Conclusions of Designboost 2007.

Applying a general view …

  • In discussions concerning sustainability there is always we and them. But all of us have dual roles: privately we and professionally them and of course also the reverse. To refer a question to them is actually to refer it back to ourselves Conclusion: there is no such thing as …. “we cannot do anything until they have done …..”

  • No company, organisation or institution – and individual for that matter – can escape their contribution to sustainable development. Conclusion: a conceptual strategy for sustainable development ought to be compulsory for every business, non-profit organisation and institution - as also every individual. This strategy must be part of everyday thinking and not reserved for special occasions.

  • All efforts/actions aimed at enhancing sustainable development is linked to a number of consequences. Some of these are in accordance with the core aim and others are not – or even counteracting it. Conclusion: every effort/action has to be analysed as part of a whole before being put into practice. The whole should embrace the entire organisation and its immediate sphere top-down as well as down-up, but also go as far beyond as possible.

Applying a designer view …

  • Designers are dependent on their clients to realise their aims but there is a lot of effort to put in before surrendering or refraining. Effort is most effective when based on awareness and knowledge. Conclusion: designers must be well informed in as many matters as possible in relation to design: human, cultural, social and economical.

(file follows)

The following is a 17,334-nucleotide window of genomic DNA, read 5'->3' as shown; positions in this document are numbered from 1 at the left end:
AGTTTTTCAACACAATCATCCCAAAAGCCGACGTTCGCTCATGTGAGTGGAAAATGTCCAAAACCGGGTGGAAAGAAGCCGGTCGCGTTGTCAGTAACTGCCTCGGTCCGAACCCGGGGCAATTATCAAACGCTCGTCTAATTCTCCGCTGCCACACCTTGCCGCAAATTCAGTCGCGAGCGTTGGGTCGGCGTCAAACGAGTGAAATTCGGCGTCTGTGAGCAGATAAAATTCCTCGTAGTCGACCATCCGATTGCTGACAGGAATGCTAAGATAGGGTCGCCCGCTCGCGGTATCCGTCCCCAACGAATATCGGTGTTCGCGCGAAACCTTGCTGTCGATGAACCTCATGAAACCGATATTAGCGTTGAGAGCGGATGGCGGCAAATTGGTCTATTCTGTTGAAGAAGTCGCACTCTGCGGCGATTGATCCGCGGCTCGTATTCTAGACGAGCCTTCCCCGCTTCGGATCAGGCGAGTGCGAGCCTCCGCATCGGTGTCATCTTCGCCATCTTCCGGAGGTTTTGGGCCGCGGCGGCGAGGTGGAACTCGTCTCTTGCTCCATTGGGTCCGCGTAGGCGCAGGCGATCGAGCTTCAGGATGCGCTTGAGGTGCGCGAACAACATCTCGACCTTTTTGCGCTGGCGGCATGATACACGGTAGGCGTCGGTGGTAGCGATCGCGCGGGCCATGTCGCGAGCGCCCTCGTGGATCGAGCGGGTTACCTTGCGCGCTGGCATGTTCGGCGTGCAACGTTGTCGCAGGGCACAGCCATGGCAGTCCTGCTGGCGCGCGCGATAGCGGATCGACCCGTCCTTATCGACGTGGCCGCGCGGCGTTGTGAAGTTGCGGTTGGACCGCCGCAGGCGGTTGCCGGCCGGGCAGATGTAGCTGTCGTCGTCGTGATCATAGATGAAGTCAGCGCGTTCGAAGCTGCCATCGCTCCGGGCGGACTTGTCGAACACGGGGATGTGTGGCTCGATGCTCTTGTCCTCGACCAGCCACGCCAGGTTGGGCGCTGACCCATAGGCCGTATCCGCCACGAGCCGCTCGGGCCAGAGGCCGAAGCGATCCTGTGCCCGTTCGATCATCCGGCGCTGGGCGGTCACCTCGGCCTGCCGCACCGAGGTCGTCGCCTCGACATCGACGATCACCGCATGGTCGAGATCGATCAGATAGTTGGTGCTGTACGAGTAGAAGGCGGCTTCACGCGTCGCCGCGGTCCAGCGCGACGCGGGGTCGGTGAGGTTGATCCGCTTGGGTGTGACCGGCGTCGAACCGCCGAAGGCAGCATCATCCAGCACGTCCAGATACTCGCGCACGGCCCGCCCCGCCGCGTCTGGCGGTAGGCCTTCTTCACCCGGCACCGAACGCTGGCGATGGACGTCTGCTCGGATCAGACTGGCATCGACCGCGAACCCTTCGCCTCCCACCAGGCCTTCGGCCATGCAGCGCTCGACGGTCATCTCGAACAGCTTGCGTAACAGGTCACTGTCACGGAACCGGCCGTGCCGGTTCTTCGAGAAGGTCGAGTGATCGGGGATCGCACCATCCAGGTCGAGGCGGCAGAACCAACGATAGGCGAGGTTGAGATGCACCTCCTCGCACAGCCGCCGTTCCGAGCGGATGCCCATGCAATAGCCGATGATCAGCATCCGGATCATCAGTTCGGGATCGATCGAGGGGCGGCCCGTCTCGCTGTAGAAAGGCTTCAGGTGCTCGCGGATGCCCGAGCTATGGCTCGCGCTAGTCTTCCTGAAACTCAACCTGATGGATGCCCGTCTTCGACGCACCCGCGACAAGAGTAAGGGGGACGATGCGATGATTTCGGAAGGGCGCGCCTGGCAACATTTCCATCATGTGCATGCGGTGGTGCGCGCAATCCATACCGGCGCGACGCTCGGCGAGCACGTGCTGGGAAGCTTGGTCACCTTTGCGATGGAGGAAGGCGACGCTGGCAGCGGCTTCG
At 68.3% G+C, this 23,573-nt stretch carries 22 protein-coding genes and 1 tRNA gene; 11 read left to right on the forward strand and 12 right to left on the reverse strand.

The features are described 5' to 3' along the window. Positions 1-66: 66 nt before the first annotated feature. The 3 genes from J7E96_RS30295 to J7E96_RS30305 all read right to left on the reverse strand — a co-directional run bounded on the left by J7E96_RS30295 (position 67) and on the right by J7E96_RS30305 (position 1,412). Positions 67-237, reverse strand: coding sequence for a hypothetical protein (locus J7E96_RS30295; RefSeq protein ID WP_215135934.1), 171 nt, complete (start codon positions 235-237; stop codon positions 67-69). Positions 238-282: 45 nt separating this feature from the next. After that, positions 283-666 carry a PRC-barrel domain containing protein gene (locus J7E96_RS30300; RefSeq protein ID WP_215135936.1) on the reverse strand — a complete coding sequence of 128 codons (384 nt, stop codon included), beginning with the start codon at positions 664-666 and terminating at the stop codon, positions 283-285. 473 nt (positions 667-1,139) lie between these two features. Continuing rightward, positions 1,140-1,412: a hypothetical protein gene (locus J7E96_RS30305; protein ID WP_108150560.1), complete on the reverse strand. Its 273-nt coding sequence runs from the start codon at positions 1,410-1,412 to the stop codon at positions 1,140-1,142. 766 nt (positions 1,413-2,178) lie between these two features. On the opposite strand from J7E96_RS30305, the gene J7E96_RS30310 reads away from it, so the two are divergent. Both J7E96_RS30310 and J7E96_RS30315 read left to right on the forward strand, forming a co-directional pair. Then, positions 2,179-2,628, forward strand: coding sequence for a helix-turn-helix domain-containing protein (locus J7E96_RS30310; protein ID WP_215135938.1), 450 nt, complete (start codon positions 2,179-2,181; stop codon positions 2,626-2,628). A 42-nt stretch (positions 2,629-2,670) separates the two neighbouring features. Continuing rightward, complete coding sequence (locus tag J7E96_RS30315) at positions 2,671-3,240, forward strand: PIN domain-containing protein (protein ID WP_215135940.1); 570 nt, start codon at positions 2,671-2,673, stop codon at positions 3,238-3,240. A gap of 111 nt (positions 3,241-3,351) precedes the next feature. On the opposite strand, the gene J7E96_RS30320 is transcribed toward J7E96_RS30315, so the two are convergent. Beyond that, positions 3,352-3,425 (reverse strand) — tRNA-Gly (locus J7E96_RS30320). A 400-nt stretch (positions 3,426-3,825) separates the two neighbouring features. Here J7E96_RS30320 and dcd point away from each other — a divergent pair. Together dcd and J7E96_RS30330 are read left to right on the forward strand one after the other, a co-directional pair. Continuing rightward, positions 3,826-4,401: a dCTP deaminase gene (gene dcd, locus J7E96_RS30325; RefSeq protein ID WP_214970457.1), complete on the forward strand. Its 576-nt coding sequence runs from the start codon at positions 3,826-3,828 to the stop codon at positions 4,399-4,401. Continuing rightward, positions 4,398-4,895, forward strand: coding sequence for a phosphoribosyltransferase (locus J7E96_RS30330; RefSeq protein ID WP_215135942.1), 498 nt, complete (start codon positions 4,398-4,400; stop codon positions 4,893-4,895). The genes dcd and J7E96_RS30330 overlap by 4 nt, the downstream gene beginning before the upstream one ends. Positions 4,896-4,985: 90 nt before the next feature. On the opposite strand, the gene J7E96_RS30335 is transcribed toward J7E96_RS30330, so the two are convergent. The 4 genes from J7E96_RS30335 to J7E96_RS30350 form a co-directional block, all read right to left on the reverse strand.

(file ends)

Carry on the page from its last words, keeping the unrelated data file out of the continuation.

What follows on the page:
• A designer has to understand not only how humans live, but also how they function: this would include understanding that our decisions are only partly rational and that this may well be for the better as our thoughtless acts often are very ‘efficient’. Conclusion: important designer awareness is that human ways of living are changing fast while human ways of being are lasting even if constantly adjusting.

  • Many tensions between a sustainable and a capitalistic society can be overcome. Producing more does not necessarily mean overusing the earth’s resources. Producing less is not the same as forcing companies out of business. Conclusion: designers should actively contribute to producing less waste by trying to improve the balance between producing objects and designing services and by not confusing new with better, desire with need and emotions with feelings. 
  • Designing for sustainability is a way of thinking more than a way of doing. This differentiation is important as it allows for focus to combine physical and mental aspects of sustainability. Conclusion: holistic thinking on sustainability must be integrated to the point of being intuitive. This can probably not be learnt but only achieved by lived experience.
  • Useful design for humans is often authentic and easily understood, devoid of clutter. Conclusion: it is important for designers to study how people act in their everyday real life.
  • Design that last often appeals to our imagination and invites to further exploration, signals ‘who it is’ and has a narrative, something to tell. Conclusion: the very simple object might not be the most sustainable solution. 

And finally …

Legislators as well as designers should not expect humans to generally act eco-centric: to always put regard to sustainability and the environment first. Yes, we will admit to do it but No, we will subconsciously act with our own immediate well-being in mind. Experience will most likely make egocentric and eco-centric more in tune but until then lots of resources can be spared if legislators and designers make use of our egocentric characteristics for their eco-centric purposes.